Fiscal Theory of the Price Level
Graff: Sure. This might get a little into what's the difference between how practitioners think about things and academics think about things, but I'm laser focused on factors, variables that I can show make a difference for prices. Otherwise it's not that useful to me. So I'm not going to spend a ton of time thinking about it. If you take the simplest one of the sorts of things you brought up is just simple bond supply. Are there are going to be more treasury bonds or less treasury bonds because the deficits bigger or smaller? I've never been able to make that work as an explanatory variable at all. Now they would take away my economics degree if I said supply doesn't matter. So what I think that actually says is that the demand is dominant over supply. So what's a plausible story here is that if there's a larger stock of debt, thus sort of total supply is bigger. That that's a small but persistent effect. Whereas the changes in how much I want to own treasuries are large and they're moment by moment. That's the driving force, but it's a good example where as a practitioner small, but persistent. I don't know if I've got a lot of time for that. I can't worry about that too much.
Graff: The other thing just goes to this kind of practitioner. I'm going to focus really on things that I can wrap my hands around and appear to have an effect in a predictable way. So, in this case, in terms of fiscal theory of the price level, it's hard for me to see how actors in the economy have sat around and calculated at what point the government is going to be insolvent. I don't see businesses acting that way. I don't see individuals acting that way. I don't see traders acting that way. I don't want to be overly dismissive, I just want to say that's hard for me to wrap my hands around. So, I don't know that I'm going to think about that too much, if that makes sense.
Graff: Now I'll observe that we've had a very large increase in the stock of debt since COVID, and we've had a large increase in inflation, but the timing of that certainly appeared to be related to: “when did consumers start spending that money?” And not, “when did the debt show up?” Now admittedly, there's not that much of a time gap between those two, but it sure seems to me, if we're talking about how does fiscal policy translate to inflation? It sure seems like it matters, “when does the money wind up in consumer's hands?” I mean, heck before COVID hit, what was the big debate in macro world? Which was can we even generate inflation if we wanted to? Who knows? I think we've sort of answered that question. We mail people checks. There's going to be some inflation. But it didn't appear to be based on the stock of debt at all. That just didn't seem to matter. We sure raised debt a heck of a lot after '08 too and that didn't seem to matter that much.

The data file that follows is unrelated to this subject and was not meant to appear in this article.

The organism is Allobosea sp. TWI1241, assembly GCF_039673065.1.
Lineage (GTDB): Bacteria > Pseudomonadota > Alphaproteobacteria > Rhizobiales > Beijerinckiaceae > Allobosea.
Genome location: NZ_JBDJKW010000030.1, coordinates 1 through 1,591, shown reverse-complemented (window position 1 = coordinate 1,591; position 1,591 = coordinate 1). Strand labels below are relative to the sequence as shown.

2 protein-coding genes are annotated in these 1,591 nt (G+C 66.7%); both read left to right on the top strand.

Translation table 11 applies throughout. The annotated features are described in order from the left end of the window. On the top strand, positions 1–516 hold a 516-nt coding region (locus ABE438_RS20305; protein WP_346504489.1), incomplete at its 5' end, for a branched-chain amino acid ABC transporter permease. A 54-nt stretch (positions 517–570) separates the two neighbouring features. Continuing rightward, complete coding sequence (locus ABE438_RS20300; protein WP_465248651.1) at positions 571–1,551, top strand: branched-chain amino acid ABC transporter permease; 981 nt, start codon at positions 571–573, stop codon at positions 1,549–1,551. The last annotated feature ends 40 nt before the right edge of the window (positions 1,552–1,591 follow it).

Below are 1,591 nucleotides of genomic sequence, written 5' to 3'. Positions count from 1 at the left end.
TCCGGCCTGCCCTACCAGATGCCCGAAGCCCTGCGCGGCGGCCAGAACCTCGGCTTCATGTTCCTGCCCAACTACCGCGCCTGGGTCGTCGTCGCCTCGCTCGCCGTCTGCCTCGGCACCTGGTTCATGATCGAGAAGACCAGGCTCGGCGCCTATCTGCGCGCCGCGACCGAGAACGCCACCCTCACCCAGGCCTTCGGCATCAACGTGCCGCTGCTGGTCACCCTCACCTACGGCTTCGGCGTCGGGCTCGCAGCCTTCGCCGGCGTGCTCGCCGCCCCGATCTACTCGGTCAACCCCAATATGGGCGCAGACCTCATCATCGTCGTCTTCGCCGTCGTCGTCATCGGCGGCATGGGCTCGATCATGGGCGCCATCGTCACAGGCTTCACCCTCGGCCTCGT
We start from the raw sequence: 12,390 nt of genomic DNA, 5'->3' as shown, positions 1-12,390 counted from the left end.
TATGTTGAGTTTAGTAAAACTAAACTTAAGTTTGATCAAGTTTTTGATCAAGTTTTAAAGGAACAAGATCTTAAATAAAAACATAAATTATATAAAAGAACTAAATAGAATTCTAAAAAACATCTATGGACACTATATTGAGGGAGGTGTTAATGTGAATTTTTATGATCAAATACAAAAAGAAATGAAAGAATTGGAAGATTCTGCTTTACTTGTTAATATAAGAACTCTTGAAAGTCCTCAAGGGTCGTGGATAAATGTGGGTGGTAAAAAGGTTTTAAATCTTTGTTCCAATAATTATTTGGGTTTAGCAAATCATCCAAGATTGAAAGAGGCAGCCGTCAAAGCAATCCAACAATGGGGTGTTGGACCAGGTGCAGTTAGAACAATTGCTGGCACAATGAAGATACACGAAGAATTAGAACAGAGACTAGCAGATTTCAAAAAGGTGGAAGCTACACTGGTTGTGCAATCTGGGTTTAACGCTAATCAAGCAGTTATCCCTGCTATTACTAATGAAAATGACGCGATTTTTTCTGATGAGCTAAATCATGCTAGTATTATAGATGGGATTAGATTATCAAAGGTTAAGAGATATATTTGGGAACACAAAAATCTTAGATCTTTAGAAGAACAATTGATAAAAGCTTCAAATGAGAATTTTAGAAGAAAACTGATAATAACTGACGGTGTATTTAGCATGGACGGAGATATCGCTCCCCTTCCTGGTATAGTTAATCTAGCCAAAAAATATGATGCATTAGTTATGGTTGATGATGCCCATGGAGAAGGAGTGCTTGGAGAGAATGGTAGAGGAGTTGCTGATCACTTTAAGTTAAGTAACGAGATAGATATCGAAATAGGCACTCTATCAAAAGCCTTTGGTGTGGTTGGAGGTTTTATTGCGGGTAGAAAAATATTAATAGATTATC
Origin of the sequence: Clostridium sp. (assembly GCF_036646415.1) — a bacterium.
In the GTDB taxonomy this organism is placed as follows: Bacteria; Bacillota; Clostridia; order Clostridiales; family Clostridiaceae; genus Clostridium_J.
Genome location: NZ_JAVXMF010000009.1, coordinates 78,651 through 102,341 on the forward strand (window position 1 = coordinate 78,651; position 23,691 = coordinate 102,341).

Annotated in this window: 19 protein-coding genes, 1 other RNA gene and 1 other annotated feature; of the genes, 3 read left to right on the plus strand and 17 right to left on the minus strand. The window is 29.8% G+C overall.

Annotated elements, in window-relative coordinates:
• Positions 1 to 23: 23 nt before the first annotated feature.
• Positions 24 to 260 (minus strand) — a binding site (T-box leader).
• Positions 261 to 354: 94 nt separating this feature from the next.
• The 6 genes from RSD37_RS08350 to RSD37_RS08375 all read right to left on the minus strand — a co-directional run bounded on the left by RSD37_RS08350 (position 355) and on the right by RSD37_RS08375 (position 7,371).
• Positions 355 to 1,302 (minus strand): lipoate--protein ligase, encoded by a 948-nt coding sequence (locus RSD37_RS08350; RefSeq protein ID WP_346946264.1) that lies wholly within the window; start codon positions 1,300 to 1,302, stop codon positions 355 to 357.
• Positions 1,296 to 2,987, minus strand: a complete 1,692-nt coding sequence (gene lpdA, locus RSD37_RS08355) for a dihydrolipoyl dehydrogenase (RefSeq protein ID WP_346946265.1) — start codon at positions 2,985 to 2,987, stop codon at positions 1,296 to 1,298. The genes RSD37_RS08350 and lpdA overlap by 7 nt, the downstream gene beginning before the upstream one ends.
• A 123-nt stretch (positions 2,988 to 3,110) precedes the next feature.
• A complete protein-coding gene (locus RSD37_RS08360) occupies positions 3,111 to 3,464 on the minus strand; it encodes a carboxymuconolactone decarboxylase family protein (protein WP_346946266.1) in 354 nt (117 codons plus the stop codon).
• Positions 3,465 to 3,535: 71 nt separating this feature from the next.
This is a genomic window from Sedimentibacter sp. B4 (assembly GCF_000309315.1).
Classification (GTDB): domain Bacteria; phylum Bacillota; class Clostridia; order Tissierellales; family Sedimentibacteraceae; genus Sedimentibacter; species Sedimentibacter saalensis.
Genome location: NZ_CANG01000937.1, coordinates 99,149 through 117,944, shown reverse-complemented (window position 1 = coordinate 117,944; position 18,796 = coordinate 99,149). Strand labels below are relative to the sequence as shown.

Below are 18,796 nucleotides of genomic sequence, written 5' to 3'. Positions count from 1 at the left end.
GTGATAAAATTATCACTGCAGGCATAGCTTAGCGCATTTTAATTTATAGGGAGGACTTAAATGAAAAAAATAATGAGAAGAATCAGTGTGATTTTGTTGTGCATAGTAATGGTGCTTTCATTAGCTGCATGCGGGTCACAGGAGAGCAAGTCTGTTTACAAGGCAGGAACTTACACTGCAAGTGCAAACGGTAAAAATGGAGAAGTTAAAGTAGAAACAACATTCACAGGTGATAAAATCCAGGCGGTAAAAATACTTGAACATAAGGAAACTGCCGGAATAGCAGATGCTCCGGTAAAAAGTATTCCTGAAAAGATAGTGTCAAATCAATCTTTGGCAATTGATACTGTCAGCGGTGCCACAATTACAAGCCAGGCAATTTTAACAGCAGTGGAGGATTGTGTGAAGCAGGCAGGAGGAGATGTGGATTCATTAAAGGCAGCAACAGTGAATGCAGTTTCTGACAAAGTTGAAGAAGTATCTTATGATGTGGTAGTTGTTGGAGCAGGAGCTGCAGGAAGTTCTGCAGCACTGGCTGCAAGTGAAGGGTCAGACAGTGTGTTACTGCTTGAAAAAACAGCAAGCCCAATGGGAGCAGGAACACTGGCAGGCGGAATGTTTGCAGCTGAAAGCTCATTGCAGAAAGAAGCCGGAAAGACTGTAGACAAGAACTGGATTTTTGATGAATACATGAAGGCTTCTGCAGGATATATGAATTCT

Beckworth: So it needed to be a helicopter drop that was permanent and given to households, consumers to spend. So let me phrase the question this way, a little bit differently. So we talked about the 30 year, the 20, the 10. I mean the 10 year, I believe today is down under 2.7%. It's had a hard time getting past three. It was there for a little bit. It keeps falling down. Which is really remarkable. You just mentioned we had a huge increase in stock of debt, about $5 trillion. If you go to the CBO, it's projecting sustained deficits going forward as far as the eye can see. Some people worry about social security, will it be funded? All these other unfunded liabilities the government's on the books for. So you have all these worries and there's some people who will say “woe is us.”
Beckworth: But man, the bond market does not seem concerned. The bond market's like “chill. In fact, we're so chill, we're only going to charge 2.8 over 10 years (or some number like that) over 30 years.” So how do we make sense of that? Does the bond market think that A, the government's going to solve this fiscal situation with reforms, taxes, cut in spending? Maybe it's a combination. But B would be, well, there's a demand for these securities. There's simply a demand for them. Even if you run these persistent deficits over the next 30 years, there's going to be people willing to buy them. That's the expectation currently. What is your understanding of how this makes sense?
Graff: I guess my best guess, look, maybe it's myopia. Maybe we're just completely out to lunch and it's all going to fall apart. But I guess my best theory is that US growth broadly, demand for dollars broadly, which extends well beyond our borders of course – and then, the fact that the US banking system and finance system writ large are really at the center of almost all global trade and finance – people don't see that changing. On your show many times people have discussed the possibility of some other currency taking over or some other financial system, crypto, or whatever taking over. Every time there seems to be even a wild card candidate, it seems to fade. So, I think there's a lot of confidence that that system is going to remain so important and that generally the US tax base is going to continue to grow into the future. That even if we can't quite see how it works out, it'll work out somehow. I think that's the best way to read that.